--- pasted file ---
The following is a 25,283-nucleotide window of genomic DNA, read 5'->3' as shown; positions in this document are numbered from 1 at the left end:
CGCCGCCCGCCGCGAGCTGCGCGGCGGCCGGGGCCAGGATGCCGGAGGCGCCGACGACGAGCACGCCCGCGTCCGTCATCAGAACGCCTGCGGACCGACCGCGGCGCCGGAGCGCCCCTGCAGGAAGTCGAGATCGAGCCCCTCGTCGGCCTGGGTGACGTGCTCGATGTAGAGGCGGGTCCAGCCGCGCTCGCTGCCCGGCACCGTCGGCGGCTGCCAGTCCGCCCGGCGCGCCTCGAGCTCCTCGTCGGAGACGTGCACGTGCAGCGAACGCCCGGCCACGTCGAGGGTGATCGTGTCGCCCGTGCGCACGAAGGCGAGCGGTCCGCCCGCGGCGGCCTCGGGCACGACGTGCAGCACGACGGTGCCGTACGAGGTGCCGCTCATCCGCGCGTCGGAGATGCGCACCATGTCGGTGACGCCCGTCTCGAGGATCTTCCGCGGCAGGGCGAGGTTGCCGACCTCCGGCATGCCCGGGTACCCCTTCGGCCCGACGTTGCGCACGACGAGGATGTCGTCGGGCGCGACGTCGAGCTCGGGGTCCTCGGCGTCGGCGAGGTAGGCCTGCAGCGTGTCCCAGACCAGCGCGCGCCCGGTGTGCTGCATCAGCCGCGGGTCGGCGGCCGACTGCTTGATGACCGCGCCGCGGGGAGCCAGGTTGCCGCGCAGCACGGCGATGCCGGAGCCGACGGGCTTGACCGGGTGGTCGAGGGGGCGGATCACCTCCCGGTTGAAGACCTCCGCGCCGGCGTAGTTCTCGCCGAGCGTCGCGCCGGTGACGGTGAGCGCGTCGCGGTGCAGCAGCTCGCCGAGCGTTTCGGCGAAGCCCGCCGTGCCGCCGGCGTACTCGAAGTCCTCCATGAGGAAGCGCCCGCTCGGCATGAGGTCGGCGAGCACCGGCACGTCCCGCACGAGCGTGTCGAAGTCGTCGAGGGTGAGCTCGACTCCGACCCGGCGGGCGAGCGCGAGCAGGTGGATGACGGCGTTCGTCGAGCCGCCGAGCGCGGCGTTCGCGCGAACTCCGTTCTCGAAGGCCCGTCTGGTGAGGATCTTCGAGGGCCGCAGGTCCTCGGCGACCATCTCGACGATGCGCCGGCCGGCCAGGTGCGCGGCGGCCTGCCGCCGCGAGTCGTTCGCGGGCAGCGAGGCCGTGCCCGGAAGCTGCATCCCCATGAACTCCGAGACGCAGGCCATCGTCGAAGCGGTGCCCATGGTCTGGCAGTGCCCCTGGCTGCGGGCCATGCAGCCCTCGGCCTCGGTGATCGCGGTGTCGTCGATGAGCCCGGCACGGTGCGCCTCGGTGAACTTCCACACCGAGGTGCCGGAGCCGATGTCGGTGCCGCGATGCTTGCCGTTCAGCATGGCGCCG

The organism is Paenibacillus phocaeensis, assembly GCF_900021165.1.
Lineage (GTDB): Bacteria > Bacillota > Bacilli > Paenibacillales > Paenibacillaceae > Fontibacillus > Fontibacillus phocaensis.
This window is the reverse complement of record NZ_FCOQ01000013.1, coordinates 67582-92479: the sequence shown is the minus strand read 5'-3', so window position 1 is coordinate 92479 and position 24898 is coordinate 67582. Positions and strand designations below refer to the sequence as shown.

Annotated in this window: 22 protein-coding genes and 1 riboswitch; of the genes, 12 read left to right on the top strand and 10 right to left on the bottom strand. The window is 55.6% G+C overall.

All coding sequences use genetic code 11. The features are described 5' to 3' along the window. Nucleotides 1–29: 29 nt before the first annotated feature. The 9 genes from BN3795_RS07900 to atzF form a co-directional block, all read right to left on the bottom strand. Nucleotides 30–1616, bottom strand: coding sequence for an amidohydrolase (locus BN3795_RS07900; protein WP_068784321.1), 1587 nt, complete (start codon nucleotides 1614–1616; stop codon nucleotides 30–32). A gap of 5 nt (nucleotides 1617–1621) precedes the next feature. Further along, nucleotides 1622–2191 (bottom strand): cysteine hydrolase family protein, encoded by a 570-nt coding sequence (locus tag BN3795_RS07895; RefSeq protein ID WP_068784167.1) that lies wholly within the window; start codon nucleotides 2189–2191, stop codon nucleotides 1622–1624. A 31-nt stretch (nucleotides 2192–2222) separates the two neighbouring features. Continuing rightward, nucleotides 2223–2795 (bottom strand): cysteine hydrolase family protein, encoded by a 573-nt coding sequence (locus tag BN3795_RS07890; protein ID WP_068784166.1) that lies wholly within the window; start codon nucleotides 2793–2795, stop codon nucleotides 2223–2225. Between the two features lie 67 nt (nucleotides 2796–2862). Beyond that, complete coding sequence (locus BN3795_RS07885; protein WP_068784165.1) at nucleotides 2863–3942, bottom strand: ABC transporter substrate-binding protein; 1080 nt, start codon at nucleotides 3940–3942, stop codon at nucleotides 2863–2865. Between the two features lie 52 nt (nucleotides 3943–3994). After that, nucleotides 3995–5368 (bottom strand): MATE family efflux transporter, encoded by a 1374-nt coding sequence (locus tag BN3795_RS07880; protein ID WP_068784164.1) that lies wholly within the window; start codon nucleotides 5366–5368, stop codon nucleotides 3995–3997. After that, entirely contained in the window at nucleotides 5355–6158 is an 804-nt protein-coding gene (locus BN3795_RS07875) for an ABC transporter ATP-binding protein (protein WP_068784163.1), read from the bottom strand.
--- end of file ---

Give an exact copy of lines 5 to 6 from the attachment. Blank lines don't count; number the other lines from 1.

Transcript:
This window is the reverse complement of record NZ_FCOQ01000013.1, coordinates 67582-92479: the sequence shown is the minus strand read 5'-3', so window position 1 is coordinate 92479 and position 24898 is coordinate 67582. Positions and strand designations below refer to the sequence as shown.

Annotated in this window: 22 protein-coding genes and 1 riboswitch; of the genes, 12 read left to right on the top strand and 10 right to left on the bottom strand. The window is 55.6% G+C overall.